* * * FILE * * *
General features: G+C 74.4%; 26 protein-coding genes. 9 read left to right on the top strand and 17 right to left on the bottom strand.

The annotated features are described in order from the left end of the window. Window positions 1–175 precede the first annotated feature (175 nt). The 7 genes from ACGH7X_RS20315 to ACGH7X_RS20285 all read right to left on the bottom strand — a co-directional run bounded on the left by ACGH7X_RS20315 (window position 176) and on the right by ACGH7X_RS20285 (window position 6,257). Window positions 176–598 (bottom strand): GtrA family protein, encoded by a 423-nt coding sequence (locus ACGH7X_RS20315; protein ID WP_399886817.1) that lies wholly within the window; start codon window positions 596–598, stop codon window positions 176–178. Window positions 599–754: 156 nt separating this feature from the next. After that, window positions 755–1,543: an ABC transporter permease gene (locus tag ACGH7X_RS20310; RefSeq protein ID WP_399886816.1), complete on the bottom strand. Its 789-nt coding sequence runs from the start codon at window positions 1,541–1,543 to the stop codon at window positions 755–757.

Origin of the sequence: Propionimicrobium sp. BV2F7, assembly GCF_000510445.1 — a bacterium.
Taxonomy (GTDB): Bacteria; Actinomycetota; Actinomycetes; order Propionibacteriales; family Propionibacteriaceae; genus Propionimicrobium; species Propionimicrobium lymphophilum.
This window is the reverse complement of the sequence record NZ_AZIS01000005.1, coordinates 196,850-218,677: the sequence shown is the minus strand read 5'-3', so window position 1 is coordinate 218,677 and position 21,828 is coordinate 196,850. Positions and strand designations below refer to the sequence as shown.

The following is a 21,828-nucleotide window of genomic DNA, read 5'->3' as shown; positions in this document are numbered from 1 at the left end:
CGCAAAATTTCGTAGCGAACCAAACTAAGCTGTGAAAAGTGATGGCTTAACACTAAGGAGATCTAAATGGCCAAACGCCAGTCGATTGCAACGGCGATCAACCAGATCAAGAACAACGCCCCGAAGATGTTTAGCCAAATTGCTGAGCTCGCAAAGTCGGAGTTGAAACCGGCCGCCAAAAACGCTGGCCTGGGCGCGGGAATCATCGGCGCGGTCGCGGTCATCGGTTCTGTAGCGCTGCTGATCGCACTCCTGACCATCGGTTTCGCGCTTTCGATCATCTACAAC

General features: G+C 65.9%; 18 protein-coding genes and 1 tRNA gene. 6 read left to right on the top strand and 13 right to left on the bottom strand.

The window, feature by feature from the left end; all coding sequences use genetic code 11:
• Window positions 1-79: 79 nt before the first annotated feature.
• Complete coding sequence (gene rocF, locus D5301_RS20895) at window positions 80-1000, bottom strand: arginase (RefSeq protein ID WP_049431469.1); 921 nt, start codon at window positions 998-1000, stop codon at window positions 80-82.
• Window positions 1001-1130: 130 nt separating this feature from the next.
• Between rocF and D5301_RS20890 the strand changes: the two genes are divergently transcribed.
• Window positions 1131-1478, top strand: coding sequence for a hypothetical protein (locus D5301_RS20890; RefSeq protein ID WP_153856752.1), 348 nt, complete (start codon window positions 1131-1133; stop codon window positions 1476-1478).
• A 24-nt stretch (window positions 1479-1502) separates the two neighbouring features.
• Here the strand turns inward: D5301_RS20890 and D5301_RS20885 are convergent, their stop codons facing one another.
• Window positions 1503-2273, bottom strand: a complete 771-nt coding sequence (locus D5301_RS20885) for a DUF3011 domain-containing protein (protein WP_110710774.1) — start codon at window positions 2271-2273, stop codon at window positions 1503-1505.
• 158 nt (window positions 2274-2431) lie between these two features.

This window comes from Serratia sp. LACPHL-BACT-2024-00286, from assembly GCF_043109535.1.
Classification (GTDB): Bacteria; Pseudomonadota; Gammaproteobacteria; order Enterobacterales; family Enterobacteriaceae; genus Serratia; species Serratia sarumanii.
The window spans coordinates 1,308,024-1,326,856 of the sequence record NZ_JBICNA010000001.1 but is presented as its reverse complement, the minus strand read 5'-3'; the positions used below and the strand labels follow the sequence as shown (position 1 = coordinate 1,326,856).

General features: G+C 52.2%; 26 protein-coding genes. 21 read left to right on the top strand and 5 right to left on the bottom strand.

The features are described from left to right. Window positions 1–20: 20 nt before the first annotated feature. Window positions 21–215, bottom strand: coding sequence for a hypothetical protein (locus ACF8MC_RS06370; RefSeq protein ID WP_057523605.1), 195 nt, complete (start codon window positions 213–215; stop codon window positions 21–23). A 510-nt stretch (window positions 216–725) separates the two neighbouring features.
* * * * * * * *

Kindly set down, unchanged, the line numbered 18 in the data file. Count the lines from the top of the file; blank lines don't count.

• 158 nt (window positions 2274-2431) lie between these two features.